James Russell, as the senior member of the Cubs' bullpen, usually sits on a folding chair facing home plate during games instead of on the bullpen bench. Saturday, a few of us in the bleachers noticed the entire bullpen staff had left the pen in the middle innings, and then when they returned, Brian Schlitter was sitting in Russell's chair, with Russell nowhere to be seen.
Hmmm, I thought. Russell's been the subject of trade rumors. Perhaps he'd been traded? (I didn't see any hugs, which is a clue.)
If only. Russell eventually returned to the pen and came into a tie game in the seventh inning, upon which he proceeded to allow a hit and a sacrifice bunt. After a stolen base, Matt Carpenter grounded to Anthony Rizzo, whose throw home was too late to catch Jon Jay for the lead run. Russell struck out Kolten Wong, then issued another walk and gave up a bases-clearing triple to Matt Adams. All of that was enough for the Cardinals to even the series with a 6-3 win in front of the biggest paid crowd of the year, 41,927, a few hundred more than Friday. The park was packed, with almost no empty seats, and the crowd was actually pretty well-behaved for a Cubs-Cardinals full house.
That didn't stop Cubs fans from booing former White Sox catcher A.J. Pierzynski, who signed with the Cardinals Friday and was in their starting lineup Saturday. A.J. has always loved hitting at Wrigley, and he seemed to revel in the boos -- stepping out of the batters' box as they got louder. All that was missing was him raising his hands as if to say, "Come on, bring on more!" And A.J. had three hits in the game and drove in the Cardinals' fourth run of that disastrous seventh inning, completing their scoring.
All this was after Jake Arrieta labored through six innings. He started off the way Travis Wood started Friday's game, with control and command issues, and wound up giving up two runs, on a double by Adams. After that he settled down, sort of, though he still threw a ton of pitches. He gave up only three more hits after the first inning and struck out six, and at least kept the Cubs in the game while they scratched out one run in the fourth on a bunt single by Emilio Bonifacio, who then stole second and scored on a pair of groundouts, and tied it up when Nate Schierholtz, batting for Arrieta, smacked a pinch-homer, his sixth of the year. It is a sad commentary on the 2014 Cubs to realize, as poor a year as Schierholtz has had, he has the most RBI of any Cubs outfielder -- 32. For whatever that flawed stat is worth.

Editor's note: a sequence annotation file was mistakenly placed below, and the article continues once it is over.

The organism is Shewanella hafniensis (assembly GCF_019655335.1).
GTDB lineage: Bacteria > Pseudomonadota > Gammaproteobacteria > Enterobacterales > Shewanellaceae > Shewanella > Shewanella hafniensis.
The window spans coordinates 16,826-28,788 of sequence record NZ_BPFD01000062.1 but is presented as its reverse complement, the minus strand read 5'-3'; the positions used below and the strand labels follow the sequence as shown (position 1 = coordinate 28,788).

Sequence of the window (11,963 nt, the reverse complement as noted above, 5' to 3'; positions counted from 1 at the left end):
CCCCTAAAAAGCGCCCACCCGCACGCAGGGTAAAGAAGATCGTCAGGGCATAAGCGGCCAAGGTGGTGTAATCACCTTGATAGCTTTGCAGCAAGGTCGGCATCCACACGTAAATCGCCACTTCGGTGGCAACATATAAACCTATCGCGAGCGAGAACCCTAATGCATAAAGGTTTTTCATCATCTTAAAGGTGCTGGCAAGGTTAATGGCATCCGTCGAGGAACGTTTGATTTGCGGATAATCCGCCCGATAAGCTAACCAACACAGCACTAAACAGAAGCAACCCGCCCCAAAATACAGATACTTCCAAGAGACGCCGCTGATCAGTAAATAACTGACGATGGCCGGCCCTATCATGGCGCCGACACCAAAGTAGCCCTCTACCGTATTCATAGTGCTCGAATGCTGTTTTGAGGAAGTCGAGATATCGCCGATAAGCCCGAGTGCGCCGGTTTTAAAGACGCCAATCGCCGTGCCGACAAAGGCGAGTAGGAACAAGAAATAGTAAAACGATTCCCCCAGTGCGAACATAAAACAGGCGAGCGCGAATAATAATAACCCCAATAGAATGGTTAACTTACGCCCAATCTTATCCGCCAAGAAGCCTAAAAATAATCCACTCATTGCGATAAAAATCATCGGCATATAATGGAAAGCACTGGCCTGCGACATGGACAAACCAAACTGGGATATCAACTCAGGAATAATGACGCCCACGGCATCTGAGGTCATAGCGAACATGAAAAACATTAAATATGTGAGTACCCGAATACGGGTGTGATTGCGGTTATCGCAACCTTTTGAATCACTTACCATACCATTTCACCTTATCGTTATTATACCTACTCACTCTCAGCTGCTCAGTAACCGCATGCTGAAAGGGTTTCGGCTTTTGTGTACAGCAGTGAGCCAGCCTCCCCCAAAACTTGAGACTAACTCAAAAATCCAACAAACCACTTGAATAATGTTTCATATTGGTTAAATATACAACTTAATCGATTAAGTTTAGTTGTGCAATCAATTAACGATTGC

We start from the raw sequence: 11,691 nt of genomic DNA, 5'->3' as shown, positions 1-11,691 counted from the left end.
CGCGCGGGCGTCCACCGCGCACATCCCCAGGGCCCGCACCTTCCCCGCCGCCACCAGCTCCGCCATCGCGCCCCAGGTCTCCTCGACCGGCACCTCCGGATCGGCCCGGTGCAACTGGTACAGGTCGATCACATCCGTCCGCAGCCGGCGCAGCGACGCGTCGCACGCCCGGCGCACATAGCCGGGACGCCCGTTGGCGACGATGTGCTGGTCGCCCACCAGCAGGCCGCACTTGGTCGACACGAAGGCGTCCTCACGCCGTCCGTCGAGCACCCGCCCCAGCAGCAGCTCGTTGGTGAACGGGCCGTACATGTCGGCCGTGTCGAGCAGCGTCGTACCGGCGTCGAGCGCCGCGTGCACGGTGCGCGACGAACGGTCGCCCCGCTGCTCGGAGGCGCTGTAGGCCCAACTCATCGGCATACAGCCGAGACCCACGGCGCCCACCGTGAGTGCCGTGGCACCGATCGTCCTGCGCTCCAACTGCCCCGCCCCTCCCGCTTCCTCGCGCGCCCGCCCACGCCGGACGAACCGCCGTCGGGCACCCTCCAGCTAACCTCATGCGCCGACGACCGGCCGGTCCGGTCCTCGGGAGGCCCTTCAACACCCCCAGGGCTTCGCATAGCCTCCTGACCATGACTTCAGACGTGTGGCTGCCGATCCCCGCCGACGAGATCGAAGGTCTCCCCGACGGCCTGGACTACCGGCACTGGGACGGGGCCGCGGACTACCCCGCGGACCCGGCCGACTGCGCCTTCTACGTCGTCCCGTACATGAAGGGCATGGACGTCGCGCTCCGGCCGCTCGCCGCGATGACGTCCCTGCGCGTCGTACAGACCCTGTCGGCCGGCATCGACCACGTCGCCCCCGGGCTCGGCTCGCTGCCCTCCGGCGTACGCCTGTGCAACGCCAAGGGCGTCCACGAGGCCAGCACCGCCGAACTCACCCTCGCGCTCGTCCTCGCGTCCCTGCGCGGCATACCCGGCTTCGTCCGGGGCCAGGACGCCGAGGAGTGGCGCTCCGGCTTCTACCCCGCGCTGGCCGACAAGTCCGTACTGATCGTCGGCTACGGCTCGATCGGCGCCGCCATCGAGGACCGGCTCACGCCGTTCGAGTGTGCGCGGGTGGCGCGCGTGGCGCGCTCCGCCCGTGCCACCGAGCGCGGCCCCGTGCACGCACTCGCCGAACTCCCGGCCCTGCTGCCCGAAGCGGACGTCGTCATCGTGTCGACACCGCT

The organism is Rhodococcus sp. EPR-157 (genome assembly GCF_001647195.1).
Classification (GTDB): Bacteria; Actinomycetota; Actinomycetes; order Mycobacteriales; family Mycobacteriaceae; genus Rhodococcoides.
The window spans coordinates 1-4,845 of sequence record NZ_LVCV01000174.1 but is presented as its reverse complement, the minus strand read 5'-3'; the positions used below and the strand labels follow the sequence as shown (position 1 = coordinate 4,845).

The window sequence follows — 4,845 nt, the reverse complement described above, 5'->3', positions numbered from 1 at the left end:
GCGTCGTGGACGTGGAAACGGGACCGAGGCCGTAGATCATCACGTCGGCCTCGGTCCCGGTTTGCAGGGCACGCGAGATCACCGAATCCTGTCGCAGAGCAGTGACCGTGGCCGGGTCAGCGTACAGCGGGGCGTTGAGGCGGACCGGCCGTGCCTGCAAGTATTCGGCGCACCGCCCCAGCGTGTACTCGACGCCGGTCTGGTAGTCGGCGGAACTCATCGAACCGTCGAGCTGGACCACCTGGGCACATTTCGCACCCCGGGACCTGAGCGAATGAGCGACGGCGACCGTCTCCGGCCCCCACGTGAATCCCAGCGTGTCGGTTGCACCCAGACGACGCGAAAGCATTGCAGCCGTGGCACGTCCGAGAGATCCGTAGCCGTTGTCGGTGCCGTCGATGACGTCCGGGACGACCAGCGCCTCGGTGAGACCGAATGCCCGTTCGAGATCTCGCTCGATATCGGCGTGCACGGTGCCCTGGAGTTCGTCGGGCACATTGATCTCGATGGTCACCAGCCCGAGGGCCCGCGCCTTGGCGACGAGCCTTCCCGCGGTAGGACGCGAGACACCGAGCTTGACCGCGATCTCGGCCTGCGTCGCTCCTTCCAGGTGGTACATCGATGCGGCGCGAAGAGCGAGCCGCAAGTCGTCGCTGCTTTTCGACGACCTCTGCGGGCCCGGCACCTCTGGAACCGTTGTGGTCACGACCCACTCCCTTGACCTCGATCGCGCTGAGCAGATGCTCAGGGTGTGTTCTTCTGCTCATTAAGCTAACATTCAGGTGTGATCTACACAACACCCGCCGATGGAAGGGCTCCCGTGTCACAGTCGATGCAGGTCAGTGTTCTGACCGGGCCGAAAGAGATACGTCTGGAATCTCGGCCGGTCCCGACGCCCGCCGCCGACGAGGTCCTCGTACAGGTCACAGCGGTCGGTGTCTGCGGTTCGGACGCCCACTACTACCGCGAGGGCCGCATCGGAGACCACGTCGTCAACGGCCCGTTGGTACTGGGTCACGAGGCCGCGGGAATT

After the carnage of the seventh inning, Blake Parker, who had just been recalled from Triple-A Iowa, turned in his best performance of the year, two scoreless innings with four strikeouts. That's very good... but why is he here? Why would the Cubs, as they did earlier Saturday, send down one of their most effective relievers, Neil Ramirez? Here's the explanation:
#Cubs Renteria stressed Ramirez move is not performance-based, but simply to give him a breather— Carrie Muskat (@CarrieMuskat) July 26, 2014
#Cubs Renteria says they talked about doing this since Spring Training. May do it with other relievers as well— Carrie Muskat (@CarrieMuskat) July 26, 2014
#Cubs Renteria on Ramirez: "This is a very short breather for him. We want him to take a step back and regroup and be back with us."— Carrie Muskat (@CarrieMuskat) July 26, 2014
I don't understand this. Regroup? Regroup from what? He'd been doing quite well. He's not going to stop pitching, right? What's the point of sending him down? He's going to pitch at Iowa, right? Why would you do this with relievers who are doing well? It makes no sense to me, especially with someone who's saved games and been a decent setup man. Seems to me that this interrupts good major-league development. "A step back and regroup"? Someone explain this, please.
One possibility for Parker's recall: perhaps someone expressed a trade interest in him and wanted to see him pitch in the big leagues. That part, I could understand. Schlitter, who's been shaky lately -- maybe he's the guy who could be sent back to Iowa.
Anyway, it's done, and the Cubs will have a different bullpen look for a few days.
The only other offense provided by the Cubs Saturday afternoon was a home run by Ryan Sweeney, his second in as many days. Perhaps Sweeney is coming out of his season-long slump. That'd be useful, since he's signed through next year (with a buyout). Sweeney, if he could hit the way he had begun to before last year's injury, could be a useful bench player going forward.
The Cubs still have a chance to win the series Sunday. Adam Wainwright, one of the league's best pitchers this year, will go for the Cardinals. The Cubs have hit him hard this year, accounting for 12 of the 34 runs he's allowed. Kyle Hendricks will make his third big-league start. The game begins at 1:20 CT and will be televised on WGN -- that's not on original schedules. The game preview will post at 11:30 a.m. CT.